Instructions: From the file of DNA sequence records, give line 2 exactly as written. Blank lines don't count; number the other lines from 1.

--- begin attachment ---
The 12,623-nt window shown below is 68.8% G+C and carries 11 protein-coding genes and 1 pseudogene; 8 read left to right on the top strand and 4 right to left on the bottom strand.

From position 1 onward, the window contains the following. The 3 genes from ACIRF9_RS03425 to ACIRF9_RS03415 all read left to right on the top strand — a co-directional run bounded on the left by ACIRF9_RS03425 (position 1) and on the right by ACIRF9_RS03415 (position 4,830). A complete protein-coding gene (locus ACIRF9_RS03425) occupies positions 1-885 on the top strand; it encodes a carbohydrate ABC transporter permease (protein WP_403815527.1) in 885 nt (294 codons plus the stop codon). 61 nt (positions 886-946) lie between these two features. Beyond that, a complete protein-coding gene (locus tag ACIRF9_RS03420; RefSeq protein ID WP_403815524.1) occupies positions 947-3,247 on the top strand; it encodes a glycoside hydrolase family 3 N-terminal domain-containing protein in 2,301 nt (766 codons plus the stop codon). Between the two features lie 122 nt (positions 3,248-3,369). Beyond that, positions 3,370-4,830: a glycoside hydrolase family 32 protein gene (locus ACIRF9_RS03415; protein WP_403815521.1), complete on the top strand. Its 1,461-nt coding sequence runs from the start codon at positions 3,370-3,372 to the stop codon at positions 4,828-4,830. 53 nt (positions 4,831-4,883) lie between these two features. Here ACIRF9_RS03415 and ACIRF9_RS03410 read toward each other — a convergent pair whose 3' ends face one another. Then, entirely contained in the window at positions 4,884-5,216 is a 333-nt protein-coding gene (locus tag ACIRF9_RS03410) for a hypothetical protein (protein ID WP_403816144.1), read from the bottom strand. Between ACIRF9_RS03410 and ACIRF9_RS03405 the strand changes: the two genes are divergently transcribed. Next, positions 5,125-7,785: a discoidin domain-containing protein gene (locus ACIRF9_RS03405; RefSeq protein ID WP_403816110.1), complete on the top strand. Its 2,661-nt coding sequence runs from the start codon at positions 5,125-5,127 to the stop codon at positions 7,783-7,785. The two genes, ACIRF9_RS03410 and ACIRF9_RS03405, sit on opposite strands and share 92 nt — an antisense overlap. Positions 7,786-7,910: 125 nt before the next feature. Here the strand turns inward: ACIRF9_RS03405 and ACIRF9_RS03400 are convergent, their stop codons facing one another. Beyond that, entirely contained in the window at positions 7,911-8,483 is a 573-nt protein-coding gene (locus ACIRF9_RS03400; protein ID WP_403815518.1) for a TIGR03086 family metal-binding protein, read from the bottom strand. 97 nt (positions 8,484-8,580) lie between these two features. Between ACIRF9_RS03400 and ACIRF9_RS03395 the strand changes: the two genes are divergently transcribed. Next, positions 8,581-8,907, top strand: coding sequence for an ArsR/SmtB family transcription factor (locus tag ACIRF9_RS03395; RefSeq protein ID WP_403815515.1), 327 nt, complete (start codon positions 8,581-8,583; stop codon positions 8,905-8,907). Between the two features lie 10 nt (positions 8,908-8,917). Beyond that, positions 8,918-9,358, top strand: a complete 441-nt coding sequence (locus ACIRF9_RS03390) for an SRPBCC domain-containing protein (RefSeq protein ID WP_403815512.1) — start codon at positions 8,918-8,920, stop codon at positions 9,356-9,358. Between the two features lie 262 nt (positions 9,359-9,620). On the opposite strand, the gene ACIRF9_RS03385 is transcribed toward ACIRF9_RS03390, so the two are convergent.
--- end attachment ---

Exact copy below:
From position 1 onward, the window contains the following. The 3 genes from ACIRF9_RS03425 to ACIRF9_RS03415 all read left to right on the top strand — a co-directional run bounded on the left by ACIRF9_RS03425 (position 1) and on the right by ACIRF9_RS03415 (position 4,830). A complete protein-coding gene (locus ACIRF9_RS03425) occupies positions 1-885 on the top strand; it encodes a carbohydrate ABC transporter permease (protein WP_403815527.1) in 885 nt (294 codons plus the stop codon). 61 nt (positions 886-946) lie between these two features. Beyond that, a complete protein-coding gene (locus tag ACIRF9_RS03420; RefSeq protein ID WP_403815524.1) occupies positions 947-3,247 on the top strand; it encodes a glycoside hydrolase family 3 N-terminal domain-containing protein in 2,301 nt (766 codons plus the stop codon). Between the two features lie 122 nt (positions 3,248-3,369). Beyond that, positions 3,370-4,830: a glycoside hydrolase family 32 protein gene (locus ACIRF9_RS03415; protein WP_403815521.1), complete on the top strand. Its 1,461-nt coding sequence runs from the start codon at positions 3,370-3,372 to the stop codon at positions 4,828-4,830. 53 nt (positions 4,831-4,883) lie between these two features. Here ACIRF9_RS03415 and ACIRF9_RS03410 read toward each other — a convergent pair whose 3' ends face one another. Then, entirely contained in the window at positions 4,884-5,216 is a 333-nt protein-coding gene (locus tag ACIRF9_RS03410) for a hypothetical protein (protein ID WP_403816144.1), read from the bottom strand. Between ACIRF9_RS03410 and ACIRF9_RS03405 the strand changes: the two genes are divergently transcribed. Next, positions 5,125-7,785: a discoidin domain-containing protein gene (locus ACIRF9_RS03405; RefSeq protein ID WP_403816110.1), complete on the top strand. Its 2,661-nt coding sequence runs from the start codon at positions 5,125-5,127 to the stop codon at positions 7,783-7,785. The two genes, ACIRF9_RS03410 and ACIRF9_RS03405, sit on opposite strands and share 92 nt — an antisense overlap. Positions 7,786-7,910: 125 nt before the next feature. Here the strand turns inward: ACIRF9_RS03405 and ACIRF9_RS03400 are convergent, their stop codons facing one another. Beyond that, entirely contained in the window at positions 7,911-8,483 is a 573-nt protein-coding gene (locus ACIRF9_RS03400; protein ID WP_403815518.1) for a TIGR03086 family metal-binding protein, read from the bottom strand. 97 nt (positions 8,484-8,580) lie between these two features. Between ACIRF9_RS03400 and ACIRF9_RS03395 the strand changes: the two genes are divergently transcribed. Next, positions 8,581-8,907, top strand: coding sequence for an ArsR/SmtB family transcription factor (locus tag ACIRF9_RS03395; RefSeq protein ID WP_403815515.1), 327 nt, complete (start codon positions 8,581-8,583; stop codon positions 8,905-8,907). Between the two features lie 10 nt (positions 8,908-8,917). Beyond that, positions 8,918-9,358, top strand: a complete 441-nt coding sequence (locus ACIRF9_RS03390) for an SRPBCC domain-containing protein (RefSeq protein ID WP_403815512.1) — start codon at positions 8,918-8,920, stop codon at positions 9,356-9,358. Between the two features lie 262 nt (positions 9,359-9,620). On the opposite strand, the gene ACIRF9_RS03385 is transcribed toward ACIRF9_RS03390, so the two are convergent.